The Road by Cormac McCarthy and Post 9/11 Discourse


James Berger, author of After The End: Representations of Post-apocalypse (1999) pointedly identifies the paradox in post-apocalyptic fiction: it tells stories that happen after the end, “in which the ending, paradoxically, both does and does not take place” (XII). Post-apocalyptic fiction explores the aftermath of the apocalypse in a world inhabited by only a tiny fraction of the original population, of which every single survivor is damaged in one way or another. To summarize the essence of the genre: “It is about aftermaths and remainders, about how to imagine what happens after an event conceived of as final” (Berger XII). I have always been fascinated by post-apocalyptic fiction, however gruesome it may seem. I wanted to incorporate the genre in my master’s thesis, but during my initial explorative research I often did not find the scientific literature that I was looking for. There seem to be very few theoretical studies on post-apocalyptic fiction as a genre on its own. With this thesis, I would like to contribute a work of academic literature on the genre and attempt to take the first step towards a genre-theoretical foundation for post-apocalyptic fiction.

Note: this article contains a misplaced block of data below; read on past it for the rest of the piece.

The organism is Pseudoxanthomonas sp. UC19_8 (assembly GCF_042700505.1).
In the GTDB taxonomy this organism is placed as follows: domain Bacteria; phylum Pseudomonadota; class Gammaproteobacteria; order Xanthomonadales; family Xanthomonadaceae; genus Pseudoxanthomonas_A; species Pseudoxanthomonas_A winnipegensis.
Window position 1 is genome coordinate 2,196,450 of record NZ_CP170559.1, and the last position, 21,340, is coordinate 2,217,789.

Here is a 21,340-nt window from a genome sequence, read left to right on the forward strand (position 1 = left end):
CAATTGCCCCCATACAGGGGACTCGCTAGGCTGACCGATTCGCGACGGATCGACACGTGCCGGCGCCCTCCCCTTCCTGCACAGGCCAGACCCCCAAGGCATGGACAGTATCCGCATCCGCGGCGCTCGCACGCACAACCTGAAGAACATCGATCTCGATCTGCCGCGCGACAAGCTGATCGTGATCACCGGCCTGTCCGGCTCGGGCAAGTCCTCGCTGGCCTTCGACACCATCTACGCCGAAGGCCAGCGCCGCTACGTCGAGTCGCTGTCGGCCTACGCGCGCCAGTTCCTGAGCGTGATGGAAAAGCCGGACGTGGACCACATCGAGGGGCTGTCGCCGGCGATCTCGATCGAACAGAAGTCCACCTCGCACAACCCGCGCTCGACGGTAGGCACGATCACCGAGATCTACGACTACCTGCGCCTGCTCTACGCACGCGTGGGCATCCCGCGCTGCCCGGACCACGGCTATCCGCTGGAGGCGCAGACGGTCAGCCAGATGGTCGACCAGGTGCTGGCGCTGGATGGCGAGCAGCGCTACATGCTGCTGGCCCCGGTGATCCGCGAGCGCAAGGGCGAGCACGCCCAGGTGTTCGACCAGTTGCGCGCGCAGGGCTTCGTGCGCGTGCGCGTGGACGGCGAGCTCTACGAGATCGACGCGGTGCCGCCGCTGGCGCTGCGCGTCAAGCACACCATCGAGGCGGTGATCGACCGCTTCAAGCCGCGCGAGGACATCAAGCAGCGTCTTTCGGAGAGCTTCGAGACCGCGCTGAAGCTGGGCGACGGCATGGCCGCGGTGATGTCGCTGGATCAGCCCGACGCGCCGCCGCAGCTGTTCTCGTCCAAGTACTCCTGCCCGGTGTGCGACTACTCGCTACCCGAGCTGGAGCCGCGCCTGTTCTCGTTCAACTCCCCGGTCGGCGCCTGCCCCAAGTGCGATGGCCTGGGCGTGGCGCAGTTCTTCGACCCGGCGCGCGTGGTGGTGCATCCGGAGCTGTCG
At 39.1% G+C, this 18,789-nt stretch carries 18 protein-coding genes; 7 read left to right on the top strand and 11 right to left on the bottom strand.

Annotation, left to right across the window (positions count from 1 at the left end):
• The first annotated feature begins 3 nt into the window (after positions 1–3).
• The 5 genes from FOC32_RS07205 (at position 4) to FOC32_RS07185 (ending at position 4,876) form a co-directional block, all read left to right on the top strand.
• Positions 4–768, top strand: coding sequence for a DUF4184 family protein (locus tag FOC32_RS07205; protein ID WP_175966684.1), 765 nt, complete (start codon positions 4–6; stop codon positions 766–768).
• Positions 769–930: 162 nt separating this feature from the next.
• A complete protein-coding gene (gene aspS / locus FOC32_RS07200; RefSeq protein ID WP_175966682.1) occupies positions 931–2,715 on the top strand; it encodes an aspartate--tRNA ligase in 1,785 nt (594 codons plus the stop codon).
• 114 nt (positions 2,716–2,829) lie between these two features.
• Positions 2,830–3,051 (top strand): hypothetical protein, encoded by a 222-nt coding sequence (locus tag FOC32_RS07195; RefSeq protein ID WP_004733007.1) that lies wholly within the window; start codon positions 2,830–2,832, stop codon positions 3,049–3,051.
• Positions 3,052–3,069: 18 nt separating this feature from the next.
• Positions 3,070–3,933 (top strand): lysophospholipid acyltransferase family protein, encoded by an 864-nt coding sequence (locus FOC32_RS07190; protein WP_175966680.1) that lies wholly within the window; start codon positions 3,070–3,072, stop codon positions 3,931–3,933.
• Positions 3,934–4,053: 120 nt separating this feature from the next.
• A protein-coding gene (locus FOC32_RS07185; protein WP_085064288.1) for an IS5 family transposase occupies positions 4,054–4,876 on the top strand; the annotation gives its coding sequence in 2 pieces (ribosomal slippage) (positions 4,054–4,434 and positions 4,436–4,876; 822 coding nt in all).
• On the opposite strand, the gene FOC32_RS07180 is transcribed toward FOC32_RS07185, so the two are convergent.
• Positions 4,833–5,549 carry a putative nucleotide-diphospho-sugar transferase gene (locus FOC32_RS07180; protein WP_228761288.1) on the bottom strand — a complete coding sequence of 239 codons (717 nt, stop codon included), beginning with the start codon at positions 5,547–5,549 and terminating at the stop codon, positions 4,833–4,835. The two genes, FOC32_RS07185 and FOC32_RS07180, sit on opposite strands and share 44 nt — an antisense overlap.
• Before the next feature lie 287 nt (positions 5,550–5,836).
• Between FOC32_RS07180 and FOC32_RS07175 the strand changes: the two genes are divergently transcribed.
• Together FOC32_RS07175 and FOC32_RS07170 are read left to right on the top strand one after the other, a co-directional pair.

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As my first research question I would like to find out what is so typical about post-apocalyptic fiction. A rather crude definition of the genre would require that the story takes place after an apocalypse-like event (because technically there can be no aftermath after an actual world-ending apocalypse). In genre theory, though, this requirement alone would not be enough to delineate all aspects of the particular genre. Certain characteristic conventions regarding both content and/or form are important for its distinction as an independent genre. In this thesis, I distinguish three basic elements on which the genre of post-apocalyptic fiction is based: 1) there has been an apocalypse-like event, 2) few people have survived, and 3) these sole survivors …